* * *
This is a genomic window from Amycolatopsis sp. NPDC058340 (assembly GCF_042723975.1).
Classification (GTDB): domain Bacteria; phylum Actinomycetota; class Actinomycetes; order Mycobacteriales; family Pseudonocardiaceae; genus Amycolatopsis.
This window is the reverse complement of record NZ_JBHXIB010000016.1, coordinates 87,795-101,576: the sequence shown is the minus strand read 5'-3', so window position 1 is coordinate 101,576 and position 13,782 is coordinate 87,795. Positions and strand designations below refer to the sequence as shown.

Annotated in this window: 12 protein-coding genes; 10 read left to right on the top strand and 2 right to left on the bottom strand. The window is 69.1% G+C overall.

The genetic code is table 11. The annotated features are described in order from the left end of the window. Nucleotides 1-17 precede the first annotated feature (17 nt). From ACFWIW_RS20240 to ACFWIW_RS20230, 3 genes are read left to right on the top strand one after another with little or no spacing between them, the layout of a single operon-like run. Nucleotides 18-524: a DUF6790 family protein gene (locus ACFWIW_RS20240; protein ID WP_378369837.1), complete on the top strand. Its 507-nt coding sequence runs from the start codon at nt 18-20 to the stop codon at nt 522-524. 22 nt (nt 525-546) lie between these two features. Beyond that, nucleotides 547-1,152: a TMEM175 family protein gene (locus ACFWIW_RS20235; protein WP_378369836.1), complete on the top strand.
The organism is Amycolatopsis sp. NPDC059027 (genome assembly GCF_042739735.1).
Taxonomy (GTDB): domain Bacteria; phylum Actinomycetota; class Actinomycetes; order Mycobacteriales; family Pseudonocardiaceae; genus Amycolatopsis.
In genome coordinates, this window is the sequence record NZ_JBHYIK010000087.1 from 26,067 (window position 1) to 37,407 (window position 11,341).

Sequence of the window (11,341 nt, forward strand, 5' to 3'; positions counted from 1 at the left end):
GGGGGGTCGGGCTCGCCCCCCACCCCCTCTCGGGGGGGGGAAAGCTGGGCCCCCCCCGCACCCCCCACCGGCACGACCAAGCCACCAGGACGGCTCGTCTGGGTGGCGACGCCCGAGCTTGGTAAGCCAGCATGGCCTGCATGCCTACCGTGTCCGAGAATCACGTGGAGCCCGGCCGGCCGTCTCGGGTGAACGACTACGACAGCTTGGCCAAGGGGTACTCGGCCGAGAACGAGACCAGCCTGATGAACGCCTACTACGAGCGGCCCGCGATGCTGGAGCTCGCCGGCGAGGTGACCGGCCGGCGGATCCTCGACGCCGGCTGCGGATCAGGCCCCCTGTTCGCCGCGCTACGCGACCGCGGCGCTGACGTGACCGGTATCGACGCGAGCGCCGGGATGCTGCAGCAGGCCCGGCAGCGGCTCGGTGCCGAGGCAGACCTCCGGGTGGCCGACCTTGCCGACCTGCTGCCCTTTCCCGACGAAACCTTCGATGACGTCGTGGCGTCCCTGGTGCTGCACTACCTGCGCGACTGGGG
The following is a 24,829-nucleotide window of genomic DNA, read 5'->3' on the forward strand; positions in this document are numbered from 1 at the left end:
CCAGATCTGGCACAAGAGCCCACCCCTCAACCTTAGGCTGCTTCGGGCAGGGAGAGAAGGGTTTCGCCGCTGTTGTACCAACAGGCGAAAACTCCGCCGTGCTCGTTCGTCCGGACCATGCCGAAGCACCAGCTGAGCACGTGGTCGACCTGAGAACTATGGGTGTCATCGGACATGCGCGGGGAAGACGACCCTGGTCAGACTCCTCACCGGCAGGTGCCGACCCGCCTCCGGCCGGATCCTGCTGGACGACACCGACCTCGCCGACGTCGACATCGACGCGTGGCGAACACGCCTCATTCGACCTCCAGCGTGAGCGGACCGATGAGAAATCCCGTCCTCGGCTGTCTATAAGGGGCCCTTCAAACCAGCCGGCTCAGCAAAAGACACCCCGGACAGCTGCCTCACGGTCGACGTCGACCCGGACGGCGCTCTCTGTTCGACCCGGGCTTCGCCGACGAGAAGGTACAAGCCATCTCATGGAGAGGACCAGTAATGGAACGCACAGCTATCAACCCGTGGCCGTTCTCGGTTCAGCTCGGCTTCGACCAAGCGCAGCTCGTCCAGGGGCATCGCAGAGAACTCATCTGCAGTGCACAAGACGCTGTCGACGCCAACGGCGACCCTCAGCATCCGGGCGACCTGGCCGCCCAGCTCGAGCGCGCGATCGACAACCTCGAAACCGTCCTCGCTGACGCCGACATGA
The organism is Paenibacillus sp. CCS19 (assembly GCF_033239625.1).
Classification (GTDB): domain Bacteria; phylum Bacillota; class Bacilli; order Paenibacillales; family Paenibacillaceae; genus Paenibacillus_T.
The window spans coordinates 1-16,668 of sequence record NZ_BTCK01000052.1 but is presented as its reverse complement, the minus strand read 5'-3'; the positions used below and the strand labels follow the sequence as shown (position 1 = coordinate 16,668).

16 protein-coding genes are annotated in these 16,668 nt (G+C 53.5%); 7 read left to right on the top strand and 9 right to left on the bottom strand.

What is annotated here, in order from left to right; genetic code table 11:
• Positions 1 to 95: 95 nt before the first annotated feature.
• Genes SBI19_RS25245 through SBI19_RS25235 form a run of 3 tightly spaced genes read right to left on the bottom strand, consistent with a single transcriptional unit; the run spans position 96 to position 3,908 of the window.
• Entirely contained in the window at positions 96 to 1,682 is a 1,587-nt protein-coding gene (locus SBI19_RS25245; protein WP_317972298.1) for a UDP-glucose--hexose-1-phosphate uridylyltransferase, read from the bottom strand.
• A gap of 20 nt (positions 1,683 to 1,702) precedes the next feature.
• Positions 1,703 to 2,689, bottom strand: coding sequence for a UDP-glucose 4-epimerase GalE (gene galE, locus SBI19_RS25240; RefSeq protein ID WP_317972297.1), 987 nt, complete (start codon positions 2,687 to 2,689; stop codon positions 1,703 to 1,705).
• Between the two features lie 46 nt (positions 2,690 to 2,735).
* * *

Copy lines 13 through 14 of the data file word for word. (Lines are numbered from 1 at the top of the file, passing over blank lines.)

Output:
The organism is Paenibacillus sp. CCS19 (assembly GCF_033239625.1).
Classification (GTDB): domain Bacteria; phylum Bacillota; class Bacilli; order Paenibacillales; family Paenibacillaceae; genus Paenibacillus_T.